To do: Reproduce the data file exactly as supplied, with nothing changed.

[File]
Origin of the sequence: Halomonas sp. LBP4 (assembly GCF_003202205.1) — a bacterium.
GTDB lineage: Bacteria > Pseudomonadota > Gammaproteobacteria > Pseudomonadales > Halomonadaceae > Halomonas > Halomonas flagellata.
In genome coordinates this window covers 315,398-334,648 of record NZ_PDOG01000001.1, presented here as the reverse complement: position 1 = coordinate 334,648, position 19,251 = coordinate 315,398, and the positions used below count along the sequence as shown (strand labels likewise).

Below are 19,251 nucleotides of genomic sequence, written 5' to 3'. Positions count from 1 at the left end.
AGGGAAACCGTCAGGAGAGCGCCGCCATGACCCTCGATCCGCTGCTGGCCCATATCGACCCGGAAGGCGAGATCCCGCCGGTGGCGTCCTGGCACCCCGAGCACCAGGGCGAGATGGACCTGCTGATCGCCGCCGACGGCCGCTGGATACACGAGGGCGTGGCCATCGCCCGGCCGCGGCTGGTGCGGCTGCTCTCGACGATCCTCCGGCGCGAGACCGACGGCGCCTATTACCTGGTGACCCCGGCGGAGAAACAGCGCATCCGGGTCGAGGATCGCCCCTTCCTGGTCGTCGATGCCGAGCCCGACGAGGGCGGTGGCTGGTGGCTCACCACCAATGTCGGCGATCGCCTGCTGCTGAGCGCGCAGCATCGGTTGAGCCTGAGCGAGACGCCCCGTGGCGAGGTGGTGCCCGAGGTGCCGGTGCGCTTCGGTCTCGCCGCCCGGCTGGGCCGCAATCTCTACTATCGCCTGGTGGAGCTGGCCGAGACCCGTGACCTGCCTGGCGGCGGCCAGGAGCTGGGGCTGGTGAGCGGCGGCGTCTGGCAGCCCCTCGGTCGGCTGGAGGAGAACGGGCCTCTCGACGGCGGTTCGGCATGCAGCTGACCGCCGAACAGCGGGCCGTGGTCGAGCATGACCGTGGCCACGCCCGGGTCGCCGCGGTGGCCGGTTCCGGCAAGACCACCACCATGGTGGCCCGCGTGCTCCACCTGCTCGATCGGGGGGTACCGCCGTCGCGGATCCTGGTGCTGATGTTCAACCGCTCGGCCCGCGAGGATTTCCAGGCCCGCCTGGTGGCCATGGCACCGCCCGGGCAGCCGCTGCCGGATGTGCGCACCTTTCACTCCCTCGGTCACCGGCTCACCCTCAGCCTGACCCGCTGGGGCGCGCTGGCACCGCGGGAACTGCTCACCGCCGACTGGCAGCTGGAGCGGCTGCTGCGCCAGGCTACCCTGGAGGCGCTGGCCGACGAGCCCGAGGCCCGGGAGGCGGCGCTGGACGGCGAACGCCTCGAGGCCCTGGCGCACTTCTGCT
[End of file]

Origin of the sequence: Halomonas sp. LBP4 (assembly GCF_003202205.1) — a bacterium.
GTDB lineage: Bacteria > Pseudomonadota > Gammaproteobacteria > Pseudomonadales > Halomonadaceae > Halomonas > Halomonas flagellata.
In genome coordinates this window covers 315,398-334,648 of record NZ_PDOG01000001.1, presented here as the reverse complement: position 1 = coordinate 334,648, position 19,251 = coordinate 315,398, and the positions used below count along the sequence as shown (strand labels likewise).

Below are 19,251 nucleotides of genomic sequence, written 5' to 3'. Positions count from 1 at the left end.
AGGGAAACCGTCAGGAGAGCGCCGCCATGACCCTCGATCCGCTGCTGGCCCATATCGACCCGGAAGGCGAGATCCCGCCGGTGGCGTCCTGGCACCCCGAGCACCAGGGCGAGATGGACCTGCTGATCGCCGCCGACGGCCGCTGGATACACGAGGGCGTGGCCATCGCCCGGCCGCGGCTGGTGCGGCTGCTCTCGACGATCCTCCGGCGCGAGACCGACGGCGCCTATTACCTGGTGACCCCGGCGGAGAAACAGCGCATCCGGGTCGAGGATCGCCCCTTCCTGGTCGTCGATGCCGAGCCCGACGAGGGCGGTGGCTGGTGGCTCACCACCAATGTCGGCGATCGCCTGCTGCTGAGCGCGCAGCATCGGTTGAGCCTGAGCGAGACGCCCCGTGGCGAGGTGGTGCCCGAGGTGCCGGTGCGCTTCGGTCTCGCCGCCCGGCTGGGCCGCAATCTCTACTATCGCCTGGTGGAGCTGGCCGAGACCCGTGACCTGCCTGGCGGCGGCCAGGAGCTGGGGCTGGTGAGCGGCGGCGTCTGGCAGCCCCTCGGTCGGCTGGAGGAGAACGGGCCTCTCGACGGCGGTTCGGCATGCAGCTGACCGCCGAACAGCGGGCCGTGGTCGAGCATGACCGTGGCCACGCCCGGGTCGCCGCGGTGGCCGGTTCCGGCAAGACCACCACCATGGTGGCCCGCGTGCTCCACCTGCTCGATCGGGGGGTACCGCCGTCGCGGATCCTGGTGCTGATGTTCAACCGCTCGGCCCGCGAGGATTTCCAGGCCCGCCTGGTGGCCATGGCACCGCCCGGGCAGCCGCTGCCGGATGTGCGCACCTTTCACTCCCTCGGTCACCGGCTCACCCTCAGCCTGACCCGCTGGGGCGCGCTGGCACCGCGGGAACTGCTCACCGCCGACTGGCAGCTGGAGCGGCTGCTGCGCCAGGCTACCCTGGAGGCGCTGGCCGACGAGCCCGAGGCCCGGGAGGCGGCGCTGGACGGCGAACGCCTCGAGGCCCTGGCGCACTTCTGCT